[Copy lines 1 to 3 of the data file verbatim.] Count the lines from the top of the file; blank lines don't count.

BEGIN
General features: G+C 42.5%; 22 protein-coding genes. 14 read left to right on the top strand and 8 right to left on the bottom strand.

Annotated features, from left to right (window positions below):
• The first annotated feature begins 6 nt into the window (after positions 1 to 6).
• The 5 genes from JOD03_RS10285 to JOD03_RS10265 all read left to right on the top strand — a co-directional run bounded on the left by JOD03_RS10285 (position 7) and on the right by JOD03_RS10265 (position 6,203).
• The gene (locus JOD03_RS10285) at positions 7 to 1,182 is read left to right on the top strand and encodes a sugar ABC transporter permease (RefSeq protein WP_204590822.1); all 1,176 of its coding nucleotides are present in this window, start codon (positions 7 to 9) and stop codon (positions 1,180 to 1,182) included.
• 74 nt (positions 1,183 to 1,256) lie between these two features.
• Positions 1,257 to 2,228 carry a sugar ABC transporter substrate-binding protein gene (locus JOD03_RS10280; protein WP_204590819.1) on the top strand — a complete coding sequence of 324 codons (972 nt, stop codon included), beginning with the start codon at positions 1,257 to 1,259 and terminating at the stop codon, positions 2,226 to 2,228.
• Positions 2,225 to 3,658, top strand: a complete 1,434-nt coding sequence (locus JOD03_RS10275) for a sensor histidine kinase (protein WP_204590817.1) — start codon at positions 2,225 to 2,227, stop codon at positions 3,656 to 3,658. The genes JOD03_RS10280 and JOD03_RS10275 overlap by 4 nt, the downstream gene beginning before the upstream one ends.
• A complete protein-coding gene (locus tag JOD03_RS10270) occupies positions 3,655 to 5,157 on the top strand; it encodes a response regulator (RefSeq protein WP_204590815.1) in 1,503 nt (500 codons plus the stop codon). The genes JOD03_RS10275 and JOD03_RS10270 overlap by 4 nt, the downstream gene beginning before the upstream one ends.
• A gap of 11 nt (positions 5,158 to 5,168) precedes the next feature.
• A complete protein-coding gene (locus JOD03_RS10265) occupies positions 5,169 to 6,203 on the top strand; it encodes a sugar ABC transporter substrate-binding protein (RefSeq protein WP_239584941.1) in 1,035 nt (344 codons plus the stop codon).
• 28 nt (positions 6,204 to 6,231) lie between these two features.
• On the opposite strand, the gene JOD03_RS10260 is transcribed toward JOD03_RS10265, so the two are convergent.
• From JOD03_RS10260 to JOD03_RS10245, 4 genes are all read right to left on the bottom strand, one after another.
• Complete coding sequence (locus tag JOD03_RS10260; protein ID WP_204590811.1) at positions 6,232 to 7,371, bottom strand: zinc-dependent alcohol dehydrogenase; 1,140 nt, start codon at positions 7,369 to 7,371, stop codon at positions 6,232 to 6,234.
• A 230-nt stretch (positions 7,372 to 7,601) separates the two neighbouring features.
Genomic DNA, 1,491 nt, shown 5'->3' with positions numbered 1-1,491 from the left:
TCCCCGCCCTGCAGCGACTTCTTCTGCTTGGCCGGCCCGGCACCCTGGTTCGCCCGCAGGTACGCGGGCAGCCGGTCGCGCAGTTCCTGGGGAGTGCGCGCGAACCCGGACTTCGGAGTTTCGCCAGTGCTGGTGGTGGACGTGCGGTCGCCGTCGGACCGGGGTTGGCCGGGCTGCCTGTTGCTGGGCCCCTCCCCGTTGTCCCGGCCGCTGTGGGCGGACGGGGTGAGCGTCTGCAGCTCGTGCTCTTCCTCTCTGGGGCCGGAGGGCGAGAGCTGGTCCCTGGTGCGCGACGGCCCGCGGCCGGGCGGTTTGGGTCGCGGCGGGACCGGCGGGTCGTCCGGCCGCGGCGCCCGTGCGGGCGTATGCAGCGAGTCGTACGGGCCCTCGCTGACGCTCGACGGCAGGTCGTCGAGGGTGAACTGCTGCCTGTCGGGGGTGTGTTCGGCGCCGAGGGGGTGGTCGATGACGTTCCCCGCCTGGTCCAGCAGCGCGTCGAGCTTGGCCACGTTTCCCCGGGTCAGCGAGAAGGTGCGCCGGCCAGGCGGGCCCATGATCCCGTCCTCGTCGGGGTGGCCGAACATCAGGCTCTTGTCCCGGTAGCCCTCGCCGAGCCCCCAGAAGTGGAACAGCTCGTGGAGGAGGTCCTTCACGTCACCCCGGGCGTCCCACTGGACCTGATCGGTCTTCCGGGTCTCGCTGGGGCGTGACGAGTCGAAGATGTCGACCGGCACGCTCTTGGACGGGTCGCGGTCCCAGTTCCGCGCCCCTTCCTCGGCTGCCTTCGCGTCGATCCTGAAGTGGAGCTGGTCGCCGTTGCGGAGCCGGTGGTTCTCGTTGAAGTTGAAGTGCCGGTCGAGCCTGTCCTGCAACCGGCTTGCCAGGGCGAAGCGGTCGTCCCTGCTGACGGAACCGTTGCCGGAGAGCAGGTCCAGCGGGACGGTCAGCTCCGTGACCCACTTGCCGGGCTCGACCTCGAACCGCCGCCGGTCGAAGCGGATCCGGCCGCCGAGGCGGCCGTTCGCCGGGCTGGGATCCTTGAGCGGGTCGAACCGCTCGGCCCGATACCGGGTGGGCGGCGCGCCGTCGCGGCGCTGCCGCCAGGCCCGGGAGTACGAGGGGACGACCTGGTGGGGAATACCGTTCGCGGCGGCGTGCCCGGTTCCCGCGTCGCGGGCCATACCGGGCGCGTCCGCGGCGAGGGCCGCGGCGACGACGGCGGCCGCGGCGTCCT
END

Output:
General features: G+C 42.5%; 22 protein-coding genes. 14 read left to right on the top strand and 8 right to left on the bottom strand.

Annotated features, from left to right (window positions below):
• The first annotated feature begins 6 nt into the window (after positions 1 to 6).